CLARKS SUMMIT — Heroic, yet human. Vulnerable, but a leader. Rough around the edges, yet soft-spoken.
Late 19th and early 20th century labor leader John Mitchell’s life is full of contradiction and conflict — both necessary elements to a good story, according to a local playwright who began researching the man more than two years ago.
Robert Hughes, of Clarks Summit, will debut his new piece, “John Mitchell: An American Legend,” at 2 p.m. Sunday, Oct. 25 at the Pennsylvania Anthracite Heritage Museum, 22 Bald Mountain Road, Scranton.
“He was born into the mining industry,” Hughes said of his subject. “His father was a miner. He started off as a miner. He understood their problems. He was the perfect leader. But what really made him was that he was a gentleman, soft spoken, he wasn’t the big barrel-chested kind of guy. He was just a low-key kind of guy with a good heart. And most importantly, he taught everybody that to be a good person, you’ve got to be a good citizen.”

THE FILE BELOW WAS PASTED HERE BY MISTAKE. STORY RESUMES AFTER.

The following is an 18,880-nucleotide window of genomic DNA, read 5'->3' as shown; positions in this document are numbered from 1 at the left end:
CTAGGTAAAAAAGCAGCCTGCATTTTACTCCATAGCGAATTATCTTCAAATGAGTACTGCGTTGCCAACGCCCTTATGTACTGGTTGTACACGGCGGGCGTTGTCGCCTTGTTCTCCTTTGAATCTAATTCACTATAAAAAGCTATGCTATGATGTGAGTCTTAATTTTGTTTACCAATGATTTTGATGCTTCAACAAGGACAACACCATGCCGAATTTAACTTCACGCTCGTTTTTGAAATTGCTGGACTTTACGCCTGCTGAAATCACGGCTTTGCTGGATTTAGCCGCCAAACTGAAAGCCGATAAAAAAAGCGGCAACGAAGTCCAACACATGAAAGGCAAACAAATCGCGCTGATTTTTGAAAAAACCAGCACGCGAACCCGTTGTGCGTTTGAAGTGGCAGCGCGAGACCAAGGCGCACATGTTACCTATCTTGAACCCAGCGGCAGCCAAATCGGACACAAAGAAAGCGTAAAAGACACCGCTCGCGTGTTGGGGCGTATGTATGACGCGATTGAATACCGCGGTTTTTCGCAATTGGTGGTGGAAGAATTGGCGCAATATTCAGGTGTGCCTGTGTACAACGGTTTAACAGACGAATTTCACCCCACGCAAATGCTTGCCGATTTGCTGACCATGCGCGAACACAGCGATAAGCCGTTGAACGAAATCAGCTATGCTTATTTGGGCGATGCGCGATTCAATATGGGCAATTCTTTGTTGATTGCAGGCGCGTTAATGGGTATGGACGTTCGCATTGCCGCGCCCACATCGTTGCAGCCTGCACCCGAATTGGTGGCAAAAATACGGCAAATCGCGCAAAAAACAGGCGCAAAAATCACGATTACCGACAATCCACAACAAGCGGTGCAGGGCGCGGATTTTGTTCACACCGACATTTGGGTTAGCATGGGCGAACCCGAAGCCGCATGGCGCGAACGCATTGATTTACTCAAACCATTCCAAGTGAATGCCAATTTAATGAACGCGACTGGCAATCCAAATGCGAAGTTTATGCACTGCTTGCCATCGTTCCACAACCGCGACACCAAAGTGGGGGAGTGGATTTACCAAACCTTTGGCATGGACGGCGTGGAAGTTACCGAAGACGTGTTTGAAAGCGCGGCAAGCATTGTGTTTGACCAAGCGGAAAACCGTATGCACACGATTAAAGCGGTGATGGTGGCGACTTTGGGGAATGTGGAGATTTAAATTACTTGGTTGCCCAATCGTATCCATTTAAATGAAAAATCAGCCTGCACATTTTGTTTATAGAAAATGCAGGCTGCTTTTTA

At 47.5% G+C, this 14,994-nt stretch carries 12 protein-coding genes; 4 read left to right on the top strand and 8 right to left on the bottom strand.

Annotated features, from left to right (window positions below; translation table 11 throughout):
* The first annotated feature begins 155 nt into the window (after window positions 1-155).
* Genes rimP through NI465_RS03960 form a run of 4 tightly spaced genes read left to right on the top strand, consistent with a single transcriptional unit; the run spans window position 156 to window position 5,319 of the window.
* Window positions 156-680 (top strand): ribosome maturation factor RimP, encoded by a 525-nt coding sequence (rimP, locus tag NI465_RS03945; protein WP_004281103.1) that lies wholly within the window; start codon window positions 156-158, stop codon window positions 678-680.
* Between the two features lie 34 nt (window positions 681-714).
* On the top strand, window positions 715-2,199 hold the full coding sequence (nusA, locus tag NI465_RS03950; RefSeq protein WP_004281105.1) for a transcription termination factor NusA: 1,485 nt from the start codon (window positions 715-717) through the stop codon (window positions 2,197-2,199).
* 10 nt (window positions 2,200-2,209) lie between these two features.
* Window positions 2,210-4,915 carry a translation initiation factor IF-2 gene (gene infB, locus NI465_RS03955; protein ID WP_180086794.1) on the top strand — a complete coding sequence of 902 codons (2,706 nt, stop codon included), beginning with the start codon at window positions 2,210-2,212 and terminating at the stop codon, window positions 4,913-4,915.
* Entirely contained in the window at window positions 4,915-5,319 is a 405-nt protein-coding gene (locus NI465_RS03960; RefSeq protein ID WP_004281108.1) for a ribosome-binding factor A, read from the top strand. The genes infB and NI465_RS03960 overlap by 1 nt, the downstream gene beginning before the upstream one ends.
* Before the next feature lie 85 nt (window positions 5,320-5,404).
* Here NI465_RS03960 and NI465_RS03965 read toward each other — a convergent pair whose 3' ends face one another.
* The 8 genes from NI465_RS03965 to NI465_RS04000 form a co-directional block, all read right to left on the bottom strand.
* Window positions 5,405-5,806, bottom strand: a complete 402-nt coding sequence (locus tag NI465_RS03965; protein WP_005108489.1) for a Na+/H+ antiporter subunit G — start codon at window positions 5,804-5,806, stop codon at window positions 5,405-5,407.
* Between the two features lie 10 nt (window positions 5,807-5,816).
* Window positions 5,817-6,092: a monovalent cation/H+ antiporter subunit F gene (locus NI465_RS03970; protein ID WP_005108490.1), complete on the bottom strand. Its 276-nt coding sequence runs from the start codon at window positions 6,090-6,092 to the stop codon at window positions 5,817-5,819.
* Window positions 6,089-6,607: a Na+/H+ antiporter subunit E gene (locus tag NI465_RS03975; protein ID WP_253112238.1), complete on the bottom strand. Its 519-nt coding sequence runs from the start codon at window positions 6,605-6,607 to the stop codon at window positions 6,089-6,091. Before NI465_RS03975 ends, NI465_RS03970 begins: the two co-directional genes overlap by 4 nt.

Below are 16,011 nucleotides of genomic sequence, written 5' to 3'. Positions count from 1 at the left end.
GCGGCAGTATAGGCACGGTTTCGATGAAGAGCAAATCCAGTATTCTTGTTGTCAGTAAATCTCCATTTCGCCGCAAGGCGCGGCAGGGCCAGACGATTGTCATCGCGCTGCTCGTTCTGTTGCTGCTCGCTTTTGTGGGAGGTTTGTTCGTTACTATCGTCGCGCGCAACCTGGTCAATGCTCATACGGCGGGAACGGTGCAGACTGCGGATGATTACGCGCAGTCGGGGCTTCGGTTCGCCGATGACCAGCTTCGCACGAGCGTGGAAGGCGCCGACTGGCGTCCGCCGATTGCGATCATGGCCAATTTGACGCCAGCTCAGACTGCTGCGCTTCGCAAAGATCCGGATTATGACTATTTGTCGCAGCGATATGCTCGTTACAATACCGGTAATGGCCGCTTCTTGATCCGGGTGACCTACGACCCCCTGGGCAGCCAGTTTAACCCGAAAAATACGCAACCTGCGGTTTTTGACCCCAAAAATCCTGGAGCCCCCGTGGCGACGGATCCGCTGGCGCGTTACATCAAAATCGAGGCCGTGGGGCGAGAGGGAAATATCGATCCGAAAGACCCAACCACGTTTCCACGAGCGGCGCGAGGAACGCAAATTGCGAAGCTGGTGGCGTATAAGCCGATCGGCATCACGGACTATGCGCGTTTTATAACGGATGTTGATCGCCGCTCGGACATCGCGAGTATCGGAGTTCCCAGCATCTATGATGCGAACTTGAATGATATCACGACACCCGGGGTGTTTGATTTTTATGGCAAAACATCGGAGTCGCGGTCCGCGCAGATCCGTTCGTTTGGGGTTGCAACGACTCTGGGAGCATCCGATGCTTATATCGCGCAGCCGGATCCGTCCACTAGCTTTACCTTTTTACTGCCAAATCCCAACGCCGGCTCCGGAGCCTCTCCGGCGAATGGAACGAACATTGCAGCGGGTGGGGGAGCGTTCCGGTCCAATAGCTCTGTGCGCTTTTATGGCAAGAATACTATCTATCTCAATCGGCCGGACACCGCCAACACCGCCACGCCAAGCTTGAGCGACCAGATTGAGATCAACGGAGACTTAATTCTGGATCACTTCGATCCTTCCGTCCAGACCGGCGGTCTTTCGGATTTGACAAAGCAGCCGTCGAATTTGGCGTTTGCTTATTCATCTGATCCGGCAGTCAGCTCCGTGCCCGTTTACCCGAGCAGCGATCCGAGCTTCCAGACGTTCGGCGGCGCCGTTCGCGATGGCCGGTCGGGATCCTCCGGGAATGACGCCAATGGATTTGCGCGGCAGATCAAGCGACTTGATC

Despite his deprived background, Mitchell rose to the top and is celebrated today as a major player in the labor movement. He is best known as president of the United Mine Workers of America from 1898 to 1908. His statue stands on the grounds of the Lackawanna County Courthouse in Scranton, site of the 1902 Coal Strike.
The play begins with Mitchell’s difficult childhood, continuing into his life work.
“It’s a very human portrait of a labor leader,” Hughes said of the piece. “And I don’t whitewash him (Mitchell), I don’t go ahead and blow his image up full of hot air.”
Tickets for the 45-minute one-man show are $5 and available by calling the museum at 570-963-4804.
Hughes will also give a repeat performance of another of his one-man shows, “The Miner’s Tale,” at 2 p.m. Sunday, Nov. 1 at the Waverly Community House (Comm). Tickets are $10 and can be reserved by calling the Comm at 570-586-8191.